the first time that I had edamame in a dish that actually complimented the dish. The subtle
sweetness from the edamame and peppers complimented the subtle sweetness of the Moi while
the lime flavored syrupy sauce provided just enough balancing acid. Course #5 was a lobster claw
“fricassee” served with the flattest piece of bacon ever seen. Or was it just bacon appearing and
actually a bacon flavored “wafer”? The lobster claw was perfectly prepared (as both lobster and
crab claws can “dry-out” even when steamed). This was served with a 2002 Neyers Chardonnay.
Course #6 was a perfectly roasted Wolfe Ranch white quail served with caramelized salsify
(gobo) and poached prunes. The glaze on the quail had a richness like perfectly poached egg
yolks. Course #7 was the last of the entrée courses. It was a tail of Snake River Farms “Wagyu”
“Calotte de Boeuf Rossini” rib eye. This was served with a Yukon Gold potato and truffle “Mille-
Feuille” with a sherry/foie-gras sauce. We were not asked “how we wanted our beef done”
because anything more than medium-rare would have ruined the meat. Can you say melt-in-
your-mouth? This was accompanied by a 2000 Modicum Cabernet Sauvignon that we were told
was an exclusive bottling for The French Laundry. The cheese course was a Forster Kase served
with a Savoy cabbage “slaw”, mustard vinaigrette and caraway lavosh. Unlike usual cheese courses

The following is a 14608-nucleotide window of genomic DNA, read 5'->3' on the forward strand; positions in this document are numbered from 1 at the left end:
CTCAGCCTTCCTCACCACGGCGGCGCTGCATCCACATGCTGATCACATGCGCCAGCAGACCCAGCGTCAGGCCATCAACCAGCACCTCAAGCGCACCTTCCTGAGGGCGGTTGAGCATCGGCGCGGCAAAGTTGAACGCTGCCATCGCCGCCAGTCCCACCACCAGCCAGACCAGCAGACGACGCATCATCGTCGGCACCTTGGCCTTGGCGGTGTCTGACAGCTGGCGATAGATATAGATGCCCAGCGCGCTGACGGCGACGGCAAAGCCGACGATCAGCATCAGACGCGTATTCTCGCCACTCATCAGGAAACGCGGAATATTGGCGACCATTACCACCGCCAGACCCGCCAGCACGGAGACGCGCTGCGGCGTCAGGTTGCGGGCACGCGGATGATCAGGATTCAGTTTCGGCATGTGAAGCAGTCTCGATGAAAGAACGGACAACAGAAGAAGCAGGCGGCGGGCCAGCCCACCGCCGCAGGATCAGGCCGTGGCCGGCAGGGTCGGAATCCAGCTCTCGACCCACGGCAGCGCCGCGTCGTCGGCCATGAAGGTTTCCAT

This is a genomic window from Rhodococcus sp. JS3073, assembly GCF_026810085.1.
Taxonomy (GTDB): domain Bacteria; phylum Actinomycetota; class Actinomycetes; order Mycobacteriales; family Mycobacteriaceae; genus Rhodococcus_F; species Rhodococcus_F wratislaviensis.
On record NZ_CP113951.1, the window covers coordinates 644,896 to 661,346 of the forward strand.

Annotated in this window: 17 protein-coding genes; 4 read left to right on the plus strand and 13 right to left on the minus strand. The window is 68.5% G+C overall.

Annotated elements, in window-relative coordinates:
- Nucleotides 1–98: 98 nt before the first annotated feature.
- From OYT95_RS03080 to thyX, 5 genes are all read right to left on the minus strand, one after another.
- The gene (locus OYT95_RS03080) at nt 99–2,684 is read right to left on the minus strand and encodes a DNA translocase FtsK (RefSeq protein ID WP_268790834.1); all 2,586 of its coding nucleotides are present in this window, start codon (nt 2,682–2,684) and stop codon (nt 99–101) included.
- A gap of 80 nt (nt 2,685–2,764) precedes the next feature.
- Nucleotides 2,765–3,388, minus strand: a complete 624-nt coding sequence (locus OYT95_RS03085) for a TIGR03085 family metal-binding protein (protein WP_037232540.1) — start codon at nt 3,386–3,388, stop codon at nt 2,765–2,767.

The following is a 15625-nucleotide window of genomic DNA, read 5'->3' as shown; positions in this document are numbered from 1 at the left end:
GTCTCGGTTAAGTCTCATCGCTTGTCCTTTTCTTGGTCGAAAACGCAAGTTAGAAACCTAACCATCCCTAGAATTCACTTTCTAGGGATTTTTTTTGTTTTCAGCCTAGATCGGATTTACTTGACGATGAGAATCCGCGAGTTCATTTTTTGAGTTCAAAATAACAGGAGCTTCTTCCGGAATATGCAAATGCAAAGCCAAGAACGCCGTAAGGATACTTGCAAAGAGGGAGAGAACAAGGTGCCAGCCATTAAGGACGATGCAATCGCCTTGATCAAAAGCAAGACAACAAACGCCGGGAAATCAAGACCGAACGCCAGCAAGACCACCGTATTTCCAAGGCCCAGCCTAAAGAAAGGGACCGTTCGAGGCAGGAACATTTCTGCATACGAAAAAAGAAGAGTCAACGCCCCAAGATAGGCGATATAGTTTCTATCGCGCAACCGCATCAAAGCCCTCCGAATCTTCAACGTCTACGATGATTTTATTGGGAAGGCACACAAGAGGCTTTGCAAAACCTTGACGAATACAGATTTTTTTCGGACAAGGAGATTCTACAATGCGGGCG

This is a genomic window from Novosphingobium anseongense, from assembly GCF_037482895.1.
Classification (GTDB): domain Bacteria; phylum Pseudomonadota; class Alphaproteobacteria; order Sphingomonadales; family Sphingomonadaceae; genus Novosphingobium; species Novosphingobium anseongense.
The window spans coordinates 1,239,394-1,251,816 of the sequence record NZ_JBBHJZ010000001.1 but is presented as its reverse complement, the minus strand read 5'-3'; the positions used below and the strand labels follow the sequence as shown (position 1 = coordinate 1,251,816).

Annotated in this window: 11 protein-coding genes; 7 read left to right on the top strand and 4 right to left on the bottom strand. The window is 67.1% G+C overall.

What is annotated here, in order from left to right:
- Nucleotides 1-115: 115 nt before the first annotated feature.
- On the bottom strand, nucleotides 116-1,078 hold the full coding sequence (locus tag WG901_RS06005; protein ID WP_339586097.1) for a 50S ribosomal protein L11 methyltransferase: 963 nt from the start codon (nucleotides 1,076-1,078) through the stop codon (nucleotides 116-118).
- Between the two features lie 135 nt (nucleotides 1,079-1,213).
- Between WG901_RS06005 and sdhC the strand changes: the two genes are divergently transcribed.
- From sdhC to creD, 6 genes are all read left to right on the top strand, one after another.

that tend to kill the palate, this course actually left me looking forward to desert… until I
found out that we would be served about 5 deserts. The two listed deserts were the coconut
sorbet with toasted coconut “gianduja” and the Valrhona chocolate tasting featuring a Manjari
ganache, Guanaja brownie and Caraibe chip ice cream. Other than caramel, peanut butter and
bananas, coconut and chocolate are my other favorites so I was in desert heaven. They paired
this with an Australian Chambers Rosewood Muscat. However following the listed deserts, they
proceeded to serve us complimentary chocolates (Earl Grey infused, peanut butter filled and
caramel filled), macaroons, Crème Brulee, Panna Cotta and finally, a plate of “Mignardises” or
Gochiso-translated, little sweets that need to be swallowed upward into the brain because the
lower half is totally saturated with food.